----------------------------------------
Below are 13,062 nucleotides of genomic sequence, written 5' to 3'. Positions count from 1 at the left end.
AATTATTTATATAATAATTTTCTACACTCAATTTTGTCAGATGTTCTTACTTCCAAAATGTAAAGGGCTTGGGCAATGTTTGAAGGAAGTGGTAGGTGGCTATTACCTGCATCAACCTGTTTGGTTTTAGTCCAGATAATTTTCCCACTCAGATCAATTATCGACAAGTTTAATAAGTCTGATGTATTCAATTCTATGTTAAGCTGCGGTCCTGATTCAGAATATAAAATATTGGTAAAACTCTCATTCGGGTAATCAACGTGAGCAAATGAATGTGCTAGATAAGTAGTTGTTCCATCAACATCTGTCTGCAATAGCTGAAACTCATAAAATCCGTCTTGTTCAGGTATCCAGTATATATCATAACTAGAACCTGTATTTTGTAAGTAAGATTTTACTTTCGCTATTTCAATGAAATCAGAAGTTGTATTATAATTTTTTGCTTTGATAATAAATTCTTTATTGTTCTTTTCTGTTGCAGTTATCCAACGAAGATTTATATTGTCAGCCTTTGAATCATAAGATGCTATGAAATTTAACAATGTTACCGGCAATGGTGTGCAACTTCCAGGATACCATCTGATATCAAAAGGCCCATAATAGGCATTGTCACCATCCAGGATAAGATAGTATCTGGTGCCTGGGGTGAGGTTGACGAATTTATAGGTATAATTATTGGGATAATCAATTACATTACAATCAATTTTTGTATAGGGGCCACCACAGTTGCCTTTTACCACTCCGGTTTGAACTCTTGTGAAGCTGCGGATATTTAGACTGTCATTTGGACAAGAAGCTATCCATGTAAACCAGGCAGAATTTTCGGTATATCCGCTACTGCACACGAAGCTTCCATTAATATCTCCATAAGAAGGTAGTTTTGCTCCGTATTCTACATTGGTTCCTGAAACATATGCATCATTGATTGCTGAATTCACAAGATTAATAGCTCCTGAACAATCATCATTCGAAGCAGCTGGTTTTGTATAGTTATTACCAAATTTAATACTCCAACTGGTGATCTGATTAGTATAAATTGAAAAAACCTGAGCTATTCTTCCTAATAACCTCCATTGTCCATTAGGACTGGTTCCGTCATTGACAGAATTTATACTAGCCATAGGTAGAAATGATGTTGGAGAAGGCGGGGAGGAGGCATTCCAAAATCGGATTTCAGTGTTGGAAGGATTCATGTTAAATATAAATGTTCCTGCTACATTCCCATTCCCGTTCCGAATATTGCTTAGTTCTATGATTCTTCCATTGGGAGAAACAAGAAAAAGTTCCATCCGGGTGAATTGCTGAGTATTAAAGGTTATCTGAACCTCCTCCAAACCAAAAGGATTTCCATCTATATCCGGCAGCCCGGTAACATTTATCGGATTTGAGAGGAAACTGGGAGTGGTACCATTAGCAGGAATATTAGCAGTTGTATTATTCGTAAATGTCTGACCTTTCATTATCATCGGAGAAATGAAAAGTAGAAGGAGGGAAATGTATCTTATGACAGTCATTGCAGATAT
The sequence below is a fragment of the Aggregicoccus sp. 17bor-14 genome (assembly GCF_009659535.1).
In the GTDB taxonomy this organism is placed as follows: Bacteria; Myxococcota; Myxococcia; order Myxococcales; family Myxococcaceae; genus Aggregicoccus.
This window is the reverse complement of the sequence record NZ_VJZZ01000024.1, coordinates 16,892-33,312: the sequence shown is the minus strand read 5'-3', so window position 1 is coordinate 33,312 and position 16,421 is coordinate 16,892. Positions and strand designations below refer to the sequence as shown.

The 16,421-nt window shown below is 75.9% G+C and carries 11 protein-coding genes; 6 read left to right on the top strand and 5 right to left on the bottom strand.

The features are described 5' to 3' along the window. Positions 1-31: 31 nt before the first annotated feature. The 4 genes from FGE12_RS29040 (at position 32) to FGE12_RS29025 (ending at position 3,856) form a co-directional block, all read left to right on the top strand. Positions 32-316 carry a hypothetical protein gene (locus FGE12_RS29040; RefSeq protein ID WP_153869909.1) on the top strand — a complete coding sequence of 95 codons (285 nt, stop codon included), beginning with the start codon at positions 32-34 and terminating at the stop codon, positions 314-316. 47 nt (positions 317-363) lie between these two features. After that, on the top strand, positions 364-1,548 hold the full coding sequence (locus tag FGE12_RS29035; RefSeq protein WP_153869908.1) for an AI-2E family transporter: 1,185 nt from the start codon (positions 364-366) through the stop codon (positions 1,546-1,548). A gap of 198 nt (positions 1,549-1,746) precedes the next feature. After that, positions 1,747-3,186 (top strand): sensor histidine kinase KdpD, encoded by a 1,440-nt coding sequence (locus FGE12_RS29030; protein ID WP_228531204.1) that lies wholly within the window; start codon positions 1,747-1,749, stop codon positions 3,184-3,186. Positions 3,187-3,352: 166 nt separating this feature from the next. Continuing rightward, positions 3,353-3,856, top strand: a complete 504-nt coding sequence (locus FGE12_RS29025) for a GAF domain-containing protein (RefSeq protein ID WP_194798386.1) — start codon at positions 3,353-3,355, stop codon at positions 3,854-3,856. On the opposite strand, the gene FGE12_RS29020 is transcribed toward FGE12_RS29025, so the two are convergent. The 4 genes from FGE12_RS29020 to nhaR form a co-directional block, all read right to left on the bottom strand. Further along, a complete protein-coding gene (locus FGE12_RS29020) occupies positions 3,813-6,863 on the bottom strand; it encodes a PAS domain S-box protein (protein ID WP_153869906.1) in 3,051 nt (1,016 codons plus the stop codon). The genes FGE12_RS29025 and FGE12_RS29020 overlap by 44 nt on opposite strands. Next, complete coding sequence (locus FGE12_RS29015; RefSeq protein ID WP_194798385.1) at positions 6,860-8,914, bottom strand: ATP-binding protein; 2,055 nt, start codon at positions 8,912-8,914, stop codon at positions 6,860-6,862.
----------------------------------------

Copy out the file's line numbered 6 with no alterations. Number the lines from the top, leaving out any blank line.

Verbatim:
The 16,421-nt window shown below is 75.9% G+C and carries 11 protein-coding genes; 6 read left to right on the top strand and 5 right to left on the bottom strand.